Another annual cornucopia of graphic narrative (and comic strips).
Whether comics were ever striving for cultural legitimacy, they are now struggling with it—even resisting it—though this year’s collection suggests that the range of subject, tone and technique continues to expand. Perhaps no other graphic memoirist has achieved greater acclaim than this year’s guest editor Bechdel (Fun Home: A Family Tragicomic, 2006, etc.), who not only contributes an illustrated introduction (which comments on the imbalance of men over women among the artists, in this as well as previous years, and the absence of African-Americans), and shows a feminist perspective in both the sequencing and selection. Among the developments highlighted by the anthology are “webcomics” (a natural extension of the indie and self-publishing of comics, and the punk-rock, DIY spirit the form shares) and “metacomics” (which use comics to comment on the making and essence of comics). Highlights include Gabrielle Bell’s opening “Manifestation,” where she imagines critical acclaim and world renown for her adaptation of The S.C.U.M. Manifesto, by Valerie Solanas (who attempted to kill Andy Warhol), and “Pet Cat” by Joey Alison Sayers, who follows a strip through the publishing industry’s various permutations. While much of this work is at the cutting edge of contemporary culture, there is a historical perspective to some of the more ambitious pieces, as Joe Sacco’s excerpts from Footnotes in Gaza, the longest selection, explores the unreliability of human memory in recalling a mid-’50s Mideast massacre by Israeli soldiers, while “Little House in the Big City,” by Sabrina Jones, frames a love letter to New York with the battle over urban renewal between Robert Moses and Jane Jacobs. The extended, wordless visual epiphany in “Winter” is stunning (adapted by artist Danica Novgorodoff from a Benjamin Percy short story and its screenplay). David Lasky shows the greatest range, with both the most formally complex selection (“Soixante Neuf”) and the most elemental (the single-page closer, “The Ultimate Graphic Novel”). As always, Chris Ware’s inevitable selection is brilliant.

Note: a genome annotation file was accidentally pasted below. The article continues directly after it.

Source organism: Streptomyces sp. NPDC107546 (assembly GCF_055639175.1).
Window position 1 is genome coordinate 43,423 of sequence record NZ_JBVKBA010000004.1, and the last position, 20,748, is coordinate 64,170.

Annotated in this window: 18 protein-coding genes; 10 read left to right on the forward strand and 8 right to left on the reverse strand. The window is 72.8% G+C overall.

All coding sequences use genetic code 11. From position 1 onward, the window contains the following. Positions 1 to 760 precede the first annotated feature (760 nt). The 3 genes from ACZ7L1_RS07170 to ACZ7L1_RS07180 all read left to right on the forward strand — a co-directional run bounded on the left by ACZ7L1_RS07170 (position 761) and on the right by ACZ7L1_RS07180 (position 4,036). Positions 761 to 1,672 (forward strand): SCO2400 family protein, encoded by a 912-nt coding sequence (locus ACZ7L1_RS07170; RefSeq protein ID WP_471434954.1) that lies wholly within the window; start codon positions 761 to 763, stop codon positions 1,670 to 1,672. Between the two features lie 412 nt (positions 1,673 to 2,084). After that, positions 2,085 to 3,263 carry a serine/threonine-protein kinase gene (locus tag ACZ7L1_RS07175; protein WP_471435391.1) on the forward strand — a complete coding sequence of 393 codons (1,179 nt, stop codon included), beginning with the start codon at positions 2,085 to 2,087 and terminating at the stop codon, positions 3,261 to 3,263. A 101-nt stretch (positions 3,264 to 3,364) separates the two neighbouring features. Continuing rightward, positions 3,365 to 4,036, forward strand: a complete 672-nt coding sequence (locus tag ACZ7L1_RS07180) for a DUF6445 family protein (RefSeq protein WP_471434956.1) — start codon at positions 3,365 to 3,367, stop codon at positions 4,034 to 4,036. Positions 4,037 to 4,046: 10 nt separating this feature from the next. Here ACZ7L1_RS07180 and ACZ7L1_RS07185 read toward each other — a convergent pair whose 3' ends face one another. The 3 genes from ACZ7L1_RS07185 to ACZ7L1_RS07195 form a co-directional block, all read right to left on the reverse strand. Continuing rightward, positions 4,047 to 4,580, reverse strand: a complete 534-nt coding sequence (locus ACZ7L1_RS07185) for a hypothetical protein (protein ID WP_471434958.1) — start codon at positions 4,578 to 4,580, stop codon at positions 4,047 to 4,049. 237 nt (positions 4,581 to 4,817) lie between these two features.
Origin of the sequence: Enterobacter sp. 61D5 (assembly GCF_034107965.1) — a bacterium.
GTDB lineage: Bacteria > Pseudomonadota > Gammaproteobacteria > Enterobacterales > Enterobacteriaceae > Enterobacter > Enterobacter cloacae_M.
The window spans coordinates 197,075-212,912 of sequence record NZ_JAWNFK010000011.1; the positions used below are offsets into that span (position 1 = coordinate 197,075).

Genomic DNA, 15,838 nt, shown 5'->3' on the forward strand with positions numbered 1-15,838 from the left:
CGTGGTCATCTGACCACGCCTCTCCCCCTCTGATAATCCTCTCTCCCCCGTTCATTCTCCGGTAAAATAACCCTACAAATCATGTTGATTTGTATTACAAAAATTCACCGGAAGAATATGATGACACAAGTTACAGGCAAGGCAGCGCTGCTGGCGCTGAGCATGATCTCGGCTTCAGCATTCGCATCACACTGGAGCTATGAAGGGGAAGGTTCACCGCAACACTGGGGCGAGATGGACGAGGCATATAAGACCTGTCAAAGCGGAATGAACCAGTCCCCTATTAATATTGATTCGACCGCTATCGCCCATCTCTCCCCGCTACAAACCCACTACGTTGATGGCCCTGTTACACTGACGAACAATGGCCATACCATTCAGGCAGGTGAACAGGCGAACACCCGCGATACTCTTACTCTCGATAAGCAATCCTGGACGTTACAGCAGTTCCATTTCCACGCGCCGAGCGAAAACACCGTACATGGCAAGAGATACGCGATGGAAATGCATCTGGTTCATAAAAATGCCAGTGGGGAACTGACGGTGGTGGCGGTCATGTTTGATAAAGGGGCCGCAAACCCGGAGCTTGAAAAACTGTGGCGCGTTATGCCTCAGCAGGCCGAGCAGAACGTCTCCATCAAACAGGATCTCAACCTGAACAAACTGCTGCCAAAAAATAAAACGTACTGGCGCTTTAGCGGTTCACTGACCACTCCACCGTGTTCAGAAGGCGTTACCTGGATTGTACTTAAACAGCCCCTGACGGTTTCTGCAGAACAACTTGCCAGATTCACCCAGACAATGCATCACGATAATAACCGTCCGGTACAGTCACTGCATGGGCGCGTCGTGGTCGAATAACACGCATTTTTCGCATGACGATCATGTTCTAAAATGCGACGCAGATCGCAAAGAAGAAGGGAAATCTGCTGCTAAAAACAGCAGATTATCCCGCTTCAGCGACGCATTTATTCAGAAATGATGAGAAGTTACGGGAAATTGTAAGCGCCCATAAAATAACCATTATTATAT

The state of an art that has yet to reach stasis.